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Podcast Audio Compression—How and Why with ‘Eric Krasno Plus One’

‘Eric Krasno Plus One’ producer Matt Dwyer dishes on his tight audio game—“It's a lot different than producing music….”

Eric Krasno, a studio-savvy professional musician, talks shop with artists and producers like Don Was, Dave Matthews and John Mayer on his music podcast.
Eric Krasno, GRAMMY-winning producer/songwriter and member of funk/jazz trio Soulive, talks shop with artists and producers like Don Was, Dave Matthews and John Mayer on his music podcast.

When producer Matt Dwyer sits down to mix and master an episode of the podcast Eric Krasno Plus One (Osiris Media), his ears are searching for the sweet, compressed sounds he heard on the airwaves in the 1980s.

“I grew up in the era of great FM radio,” he says, “so I have in my head these amazing-sounding FM radio voices from the Eighties, really smooth-talking people without much variation [that] come through loud and clear wherever you are.”

Achieving that aesthetic can be a challenge, he says, especially considering the variety of input sources he encounters on the podcast. Krasno, a GRAMMY-winning producer/songwriter who talks shop with artists and producers like Don Was, Dave Matthews and John Mayer on his music podcast, tracks with a Telefunken AK-47 mic and a Universal Audio LA-610 preamp. But his guests’ audio can be a wild card.

“Primarily, we’re doing [interviews] over FaceTime,” says Dwyer, “and then he’ll feed the audio back into Ableton. We’re trying to get guests to record themselves locally and then send the track to us, [but] we try to make do with the remote audio the best we can.”

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Passing the files over the internet adds some initial compression, but Dwyer doubles down to tighten them up before sending the tracks through a limiter and boosting the gain. “It’s a lot different than producing music, because you want a really steady sound from the voice with very, very little dynamics,” he says. “People are listening to these things in their car, in the gym, and you want to serve the conversation rather than focus on an audiophile experience.”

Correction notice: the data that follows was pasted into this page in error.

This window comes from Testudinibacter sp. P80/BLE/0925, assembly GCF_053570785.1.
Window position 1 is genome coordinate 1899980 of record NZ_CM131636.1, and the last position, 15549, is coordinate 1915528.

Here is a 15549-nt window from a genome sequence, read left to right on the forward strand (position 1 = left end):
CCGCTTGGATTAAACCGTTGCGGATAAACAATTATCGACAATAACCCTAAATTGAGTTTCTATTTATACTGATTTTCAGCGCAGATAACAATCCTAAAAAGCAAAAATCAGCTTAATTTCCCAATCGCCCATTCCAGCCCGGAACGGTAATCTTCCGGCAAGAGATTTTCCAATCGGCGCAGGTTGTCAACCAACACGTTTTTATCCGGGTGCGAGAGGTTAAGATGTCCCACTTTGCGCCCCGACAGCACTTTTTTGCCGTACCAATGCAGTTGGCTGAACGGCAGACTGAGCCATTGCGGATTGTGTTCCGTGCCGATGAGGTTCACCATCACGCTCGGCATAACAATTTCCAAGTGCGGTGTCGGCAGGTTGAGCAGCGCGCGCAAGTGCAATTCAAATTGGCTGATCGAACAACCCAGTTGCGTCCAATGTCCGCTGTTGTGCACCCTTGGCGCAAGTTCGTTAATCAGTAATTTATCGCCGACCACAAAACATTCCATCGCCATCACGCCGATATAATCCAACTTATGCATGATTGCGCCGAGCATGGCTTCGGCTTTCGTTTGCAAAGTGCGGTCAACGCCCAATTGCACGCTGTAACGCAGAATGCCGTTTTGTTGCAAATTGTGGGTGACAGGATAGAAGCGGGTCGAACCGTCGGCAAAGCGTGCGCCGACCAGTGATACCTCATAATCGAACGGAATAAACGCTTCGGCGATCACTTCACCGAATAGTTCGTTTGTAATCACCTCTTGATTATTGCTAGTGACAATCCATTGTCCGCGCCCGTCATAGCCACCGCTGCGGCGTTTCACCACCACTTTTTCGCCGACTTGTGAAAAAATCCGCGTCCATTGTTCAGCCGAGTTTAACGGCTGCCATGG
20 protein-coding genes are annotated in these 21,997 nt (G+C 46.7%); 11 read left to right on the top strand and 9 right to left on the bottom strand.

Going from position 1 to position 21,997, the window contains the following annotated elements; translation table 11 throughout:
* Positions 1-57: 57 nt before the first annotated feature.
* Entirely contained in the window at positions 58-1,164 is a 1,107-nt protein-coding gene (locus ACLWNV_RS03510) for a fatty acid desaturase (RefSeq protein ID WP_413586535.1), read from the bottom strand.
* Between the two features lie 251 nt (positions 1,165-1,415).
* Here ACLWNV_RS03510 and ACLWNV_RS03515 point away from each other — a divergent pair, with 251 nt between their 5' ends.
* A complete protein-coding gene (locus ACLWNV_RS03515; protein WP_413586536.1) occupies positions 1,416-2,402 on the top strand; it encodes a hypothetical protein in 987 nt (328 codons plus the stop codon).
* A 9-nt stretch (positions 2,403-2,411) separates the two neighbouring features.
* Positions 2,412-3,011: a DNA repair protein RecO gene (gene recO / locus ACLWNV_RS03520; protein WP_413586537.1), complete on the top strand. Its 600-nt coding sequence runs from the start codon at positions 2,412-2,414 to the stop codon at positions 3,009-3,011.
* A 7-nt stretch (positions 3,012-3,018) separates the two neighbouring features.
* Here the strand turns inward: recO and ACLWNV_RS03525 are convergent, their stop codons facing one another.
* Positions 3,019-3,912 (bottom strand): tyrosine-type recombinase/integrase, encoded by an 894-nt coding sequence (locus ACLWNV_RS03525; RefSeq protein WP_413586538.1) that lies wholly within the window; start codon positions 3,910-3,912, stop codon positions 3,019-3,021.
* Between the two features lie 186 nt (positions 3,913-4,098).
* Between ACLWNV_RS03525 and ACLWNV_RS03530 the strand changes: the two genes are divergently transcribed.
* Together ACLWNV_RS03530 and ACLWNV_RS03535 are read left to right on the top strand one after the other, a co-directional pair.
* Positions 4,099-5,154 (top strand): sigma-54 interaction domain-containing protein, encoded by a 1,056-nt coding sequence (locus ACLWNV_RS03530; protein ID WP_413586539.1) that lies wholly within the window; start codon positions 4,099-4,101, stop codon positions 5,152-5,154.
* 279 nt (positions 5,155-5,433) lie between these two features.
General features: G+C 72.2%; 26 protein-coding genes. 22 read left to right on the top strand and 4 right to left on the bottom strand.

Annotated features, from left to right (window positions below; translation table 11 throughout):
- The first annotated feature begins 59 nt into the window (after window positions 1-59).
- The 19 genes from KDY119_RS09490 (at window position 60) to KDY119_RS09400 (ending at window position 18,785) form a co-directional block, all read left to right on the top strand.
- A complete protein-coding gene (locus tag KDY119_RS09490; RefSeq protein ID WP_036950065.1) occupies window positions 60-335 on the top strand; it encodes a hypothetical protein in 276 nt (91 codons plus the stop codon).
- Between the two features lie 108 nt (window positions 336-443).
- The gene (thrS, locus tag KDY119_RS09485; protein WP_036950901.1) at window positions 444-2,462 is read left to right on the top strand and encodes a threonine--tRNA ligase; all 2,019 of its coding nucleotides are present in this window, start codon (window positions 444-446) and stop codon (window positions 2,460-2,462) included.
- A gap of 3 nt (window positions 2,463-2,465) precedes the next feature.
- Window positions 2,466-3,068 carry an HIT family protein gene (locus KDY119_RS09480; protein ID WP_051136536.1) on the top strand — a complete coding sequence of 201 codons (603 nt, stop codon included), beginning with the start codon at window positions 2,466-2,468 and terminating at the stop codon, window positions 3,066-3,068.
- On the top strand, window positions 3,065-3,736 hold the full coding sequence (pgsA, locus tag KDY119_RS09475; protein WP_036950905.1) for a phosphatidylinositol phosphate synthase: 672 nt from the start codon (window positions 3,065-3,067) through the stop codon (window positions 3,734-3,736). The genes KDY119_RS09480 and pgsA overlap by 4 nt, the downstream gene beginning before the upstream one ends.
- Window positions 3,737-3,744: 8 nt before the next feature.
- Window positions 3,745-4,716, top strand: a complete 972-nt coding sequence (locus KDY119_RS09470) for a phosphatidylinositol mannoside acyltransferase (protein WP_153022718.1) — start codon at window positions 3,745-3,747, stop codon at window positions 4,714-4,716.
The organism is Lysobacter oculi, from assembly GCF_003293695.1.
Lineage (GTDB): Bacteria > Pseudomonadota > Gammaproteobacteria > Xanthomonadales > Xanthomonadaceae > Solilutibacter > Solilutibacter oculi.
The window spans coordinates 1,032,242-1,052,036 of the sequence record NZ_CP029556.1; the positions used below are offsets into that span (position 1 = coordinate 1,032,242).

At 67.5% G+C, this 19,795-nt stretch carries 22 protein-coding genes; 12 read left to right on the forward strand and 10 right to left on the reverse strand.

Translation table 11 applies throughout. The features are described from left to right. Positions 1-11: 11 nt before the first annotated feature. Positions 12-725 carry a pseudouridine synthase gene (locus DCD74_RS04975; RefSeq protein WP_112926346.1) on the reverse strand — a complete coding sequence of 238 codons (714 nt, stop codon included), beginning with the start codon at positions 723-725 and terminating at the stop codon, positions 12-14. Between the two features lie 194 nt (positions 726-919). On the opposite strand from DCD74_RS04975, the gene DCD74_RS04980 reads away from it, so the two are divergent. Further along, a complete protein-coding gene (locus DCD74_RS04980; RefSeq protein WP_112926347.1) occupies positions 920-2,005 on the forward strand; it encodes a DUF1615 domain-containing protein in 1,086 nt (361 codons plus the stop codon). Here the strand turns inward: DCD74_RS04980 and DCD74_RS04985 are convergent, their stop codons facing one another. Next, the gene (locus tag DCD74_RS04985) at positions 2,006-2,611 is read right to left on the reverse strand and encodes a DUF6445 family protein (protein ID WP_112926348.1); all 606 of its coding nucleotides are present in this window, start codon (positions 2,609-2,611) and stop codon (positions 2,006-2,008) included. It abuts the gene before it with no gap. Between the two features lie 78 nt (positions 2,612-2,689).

Dwyer has a reliable formula for equalizing the tracks, and there’s a night-and-day difference between how he handles the audio sources. The audio files he gets from Krasno and his guests are often adjusted in opposite directions.

“Eric has a nice, deep voice, so I’m doing a lot of rolling off of the low end, maybe around 200 Hz, to take a little bit off the low end so it’s not so boomy,” he says. “To the contrary, if I’m looking at a FaceTime recording or something like that, I’m probably boosting a little bit more in the mid-range, maybe like the 400-800 Hz range, because you don’t get as much of that coming into those recordings.”

"You want serve the conversation rather than focus on an audiophile experience,” says producer Matt Dwyer.
“You want to serve the conversation rather than focus on an audiophile experience,” says producer Matt Dwyer.

Dwyer doesn’t impose a heavy hand in the mastering stage, he says. His primary concern is to bring out an overall frequency shape if he didn’t get it in the mix, and to work on loudness.

“When you’re talking about podcasts, especially when you’re going to get into a platform that serves up dynamic ads, you’ve got to be very conscious about your loudness measurement. For example, with the platform we’re on, all the ads are served up at -16 LUFS. I try to master for an average of -16 LUFS, and do kind of a QA inspection of the overall file.”

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As a confessed music fanatic, Dwyer can be hyper-critical of albums that come out with “squashed and poor dynamic range,” he says. Podcasts, he recognizes, are a different beast.

“The unfortunate nature of the podcast space,” he says, “is that the end result is going to be a 128 Kb MP3 that people are going to get served up. You have to keep that in mind, particularly in the mastering stage, and make sure that it’s going to sound varied to somebody streaming it to their phone coming through their earbuds. It’s a lot about problematic frequencies and making sure that the loudness is intact and where we want it to be.”

Eric Krasno Plus Onehttps://www.osirispod.com/podcasts/eric-krasno-plus-one

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